Michael saw things differently.
Each child that has come to us over the years has their own unique story. Each and everyone of them has broken my heart in some way. Michael was no exception.
Michael is the oldest in a family of siblings. His father lives in South America. He and his brothers and sisters were taken away from their mother. They all went to live with a relative. With so many children to care for, this relative asked DCF to take Michael, the oldest, so she could care for the others. His father is gone, his mother is gone, and then he was moved. What is your sense of family when by the age of nine you are shifted and moved and the one living elsewhere?
Michael has an eager sense of family.
He had been living with our friends for three weeks when they had a scheduled trip to the west, and he came to stay with us. We first met Michael with his foster father, a man we love and admire, and I was not all that surprised when Michael called him “Dad.” This man is the kind of guy we would all think of as a dad, strong, kind, funny, rooted.
But when Matthew arrived with us, at first I was shocked when he requested not to have to learn our names, “I’ll just call him ‘dad’ and you ‘mom’ cause that’s easier.”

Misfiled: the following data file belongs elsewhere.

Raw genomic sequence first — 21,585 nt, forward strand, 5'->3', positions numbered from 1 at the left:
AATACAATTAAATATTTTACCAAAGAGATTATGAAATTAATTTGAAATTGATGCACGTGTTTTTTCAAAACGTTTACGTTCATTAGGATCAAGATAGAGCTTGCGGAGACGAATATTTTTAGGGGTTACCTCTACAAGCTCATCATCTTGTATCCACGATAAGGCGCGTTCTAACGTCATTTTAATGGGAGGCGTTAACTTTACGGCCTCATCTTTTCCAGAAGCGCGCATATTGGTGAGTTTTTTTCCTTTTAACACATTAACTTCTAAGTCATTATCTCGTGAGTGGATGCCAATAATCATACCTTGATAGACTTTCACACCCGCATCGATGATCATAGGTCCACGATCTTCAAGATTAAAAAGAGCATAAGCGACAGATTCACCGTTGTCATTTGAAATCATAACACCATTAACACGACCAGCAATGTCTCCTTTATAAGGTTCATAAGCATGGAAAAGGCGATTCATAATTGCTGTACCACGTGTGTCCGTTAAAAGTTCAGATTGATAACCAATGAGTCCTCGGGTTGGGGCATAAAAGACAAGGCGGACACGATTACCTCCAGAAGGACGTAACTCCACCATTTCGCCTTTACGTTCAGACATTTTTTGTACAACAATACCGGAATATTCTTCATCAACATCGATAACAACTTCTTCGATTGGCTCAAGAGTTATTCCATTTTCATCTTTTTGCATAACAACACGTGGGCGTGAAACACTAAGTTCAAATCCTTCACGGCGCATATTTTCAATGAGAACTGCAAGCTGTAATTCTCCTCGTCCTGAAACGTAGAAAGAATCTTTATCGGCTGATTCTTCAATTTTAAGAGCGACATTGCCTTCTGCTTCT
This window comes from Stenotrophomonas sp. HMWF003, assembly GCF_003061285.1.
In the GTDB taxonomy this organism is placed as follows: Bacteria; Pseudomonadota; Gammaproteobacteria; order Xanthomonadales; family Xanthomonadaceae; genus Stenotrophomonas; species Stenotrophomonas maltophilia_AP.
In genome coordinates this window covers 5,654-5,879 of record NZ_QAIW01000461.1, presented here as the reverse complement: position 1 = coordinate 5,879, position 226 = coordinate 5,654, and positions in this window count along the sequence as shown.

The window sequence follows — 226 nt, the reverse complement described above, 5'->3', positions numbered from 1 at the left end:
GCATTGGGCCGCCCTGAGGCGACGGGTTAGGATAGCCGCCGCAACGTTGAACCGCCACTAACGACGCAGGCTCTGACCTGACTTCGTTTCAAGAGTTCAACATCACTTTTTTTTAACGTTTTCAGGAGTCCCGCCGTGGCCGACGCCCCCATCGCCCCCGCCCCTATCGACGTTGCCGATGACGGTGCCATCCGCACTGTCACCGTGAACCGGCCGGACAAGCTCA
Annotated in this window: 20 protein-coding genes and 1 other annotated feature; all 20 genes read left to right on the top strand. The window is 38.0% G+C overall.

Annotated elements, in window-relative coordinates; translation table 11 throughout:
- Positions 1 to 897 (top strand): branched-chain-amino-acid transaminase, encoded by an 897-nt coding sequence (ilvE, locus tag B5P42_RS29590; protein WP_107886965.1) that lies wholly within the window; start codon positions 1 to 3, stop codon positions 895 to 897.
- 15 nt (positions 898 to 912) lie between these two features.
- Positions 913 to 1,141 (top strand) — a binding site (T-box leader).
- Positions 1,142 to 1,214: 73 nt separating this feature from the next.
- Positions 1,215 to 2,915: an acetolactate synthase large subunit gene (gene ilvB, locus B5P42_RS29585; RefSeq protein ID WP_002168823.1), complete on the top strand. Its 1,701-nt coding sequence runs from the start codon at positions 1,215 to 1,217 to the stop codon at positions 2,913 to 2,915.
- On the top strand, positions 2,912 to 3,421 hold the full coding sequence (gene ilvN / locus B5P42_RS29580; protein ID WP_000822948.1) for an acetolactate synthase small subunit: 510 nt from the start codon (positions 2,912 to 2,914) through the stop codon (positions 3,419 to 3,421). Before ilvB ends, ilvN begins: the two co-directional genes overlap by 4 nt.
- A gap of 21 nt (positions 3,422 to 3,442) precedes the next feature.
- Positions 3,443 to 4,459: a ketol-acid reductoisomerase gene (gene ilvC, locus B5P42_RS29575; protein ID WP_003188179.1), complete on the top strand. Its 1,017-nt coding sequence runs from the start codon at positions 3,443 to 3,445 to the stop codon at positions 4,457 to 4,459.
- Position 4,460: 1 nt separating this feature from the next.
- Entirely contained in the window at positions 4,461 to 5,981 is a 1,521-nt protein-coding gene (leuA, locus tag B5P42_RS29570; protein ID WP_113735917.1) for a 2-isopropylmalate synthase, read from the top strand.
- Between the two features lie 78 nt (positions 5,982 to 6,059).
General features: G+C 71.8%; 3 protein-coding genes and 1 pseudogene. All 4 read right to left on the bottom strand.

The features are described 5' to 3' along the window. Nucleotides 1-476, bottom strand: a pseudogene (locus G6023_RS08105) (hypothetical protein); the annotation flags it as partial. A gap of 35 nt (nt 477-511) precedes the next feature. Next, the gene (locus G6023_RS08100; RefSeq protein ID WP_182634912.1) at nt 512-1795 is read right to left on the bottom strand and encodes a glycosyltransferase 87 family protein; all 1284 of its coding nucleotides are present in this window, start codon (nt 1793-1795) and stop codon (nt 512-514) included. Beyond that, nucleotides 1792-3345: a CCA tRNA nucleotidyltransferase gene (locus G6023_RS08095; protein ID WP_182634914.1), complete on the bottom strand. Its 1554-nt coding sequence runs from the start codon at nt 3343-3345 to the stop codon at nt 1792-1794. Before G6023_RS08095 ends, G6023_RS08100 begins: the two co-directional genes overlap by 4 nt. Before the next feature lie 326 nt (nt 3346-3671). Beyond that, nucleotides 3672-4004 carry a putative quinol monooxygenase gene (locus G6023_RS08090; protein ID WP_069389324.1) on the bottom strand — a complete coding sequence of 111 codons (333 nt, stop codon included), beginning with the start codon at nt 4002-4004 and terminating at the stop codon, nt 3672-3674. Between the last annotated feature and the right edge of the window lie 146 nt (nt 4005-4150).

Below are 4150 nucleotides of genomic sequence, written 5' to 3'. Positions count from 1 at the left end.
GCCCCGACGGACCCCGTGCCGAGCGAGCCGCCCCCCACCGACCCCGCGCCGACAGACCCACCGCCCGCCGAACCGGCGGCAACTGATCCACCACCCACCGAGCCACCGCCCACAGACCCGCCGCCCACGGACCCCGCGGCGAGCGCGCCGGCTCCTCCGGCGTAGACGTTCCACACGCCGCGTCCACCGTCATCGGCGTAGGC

I felt a desire inside to protest . . .
But then I realized, this is how Michael sees things, if it is easier for him, then it would be ok with us . . .
And it started.
“Dad!” He would yell from the shower when he forgot his towel.
“Mom!” He would yell across the store if he wanted me to see something.
The terms I had thought of as intimate, really were more utilitarian and useful to Michael. I could see where he was coming from.
And then there were times when he would slip into emotion, and I could hear the longing in his voice, “Where is Dad? I want to show him this?”
“I really want to hold Mom’s hand.”
And in those moments my heart ached. We were stand-ins. And the world is unjust.
Sometimes a kid just wants his mom or dad. Even with a two year old, I know that those are times parents cherish, the moments when we know that there is a special bonded-ness.
And I ached for Michael.
And I ached for his mom and his dad.
And I ached for a world where hands are not held and where kids go to sleep at night wishing for their Dad.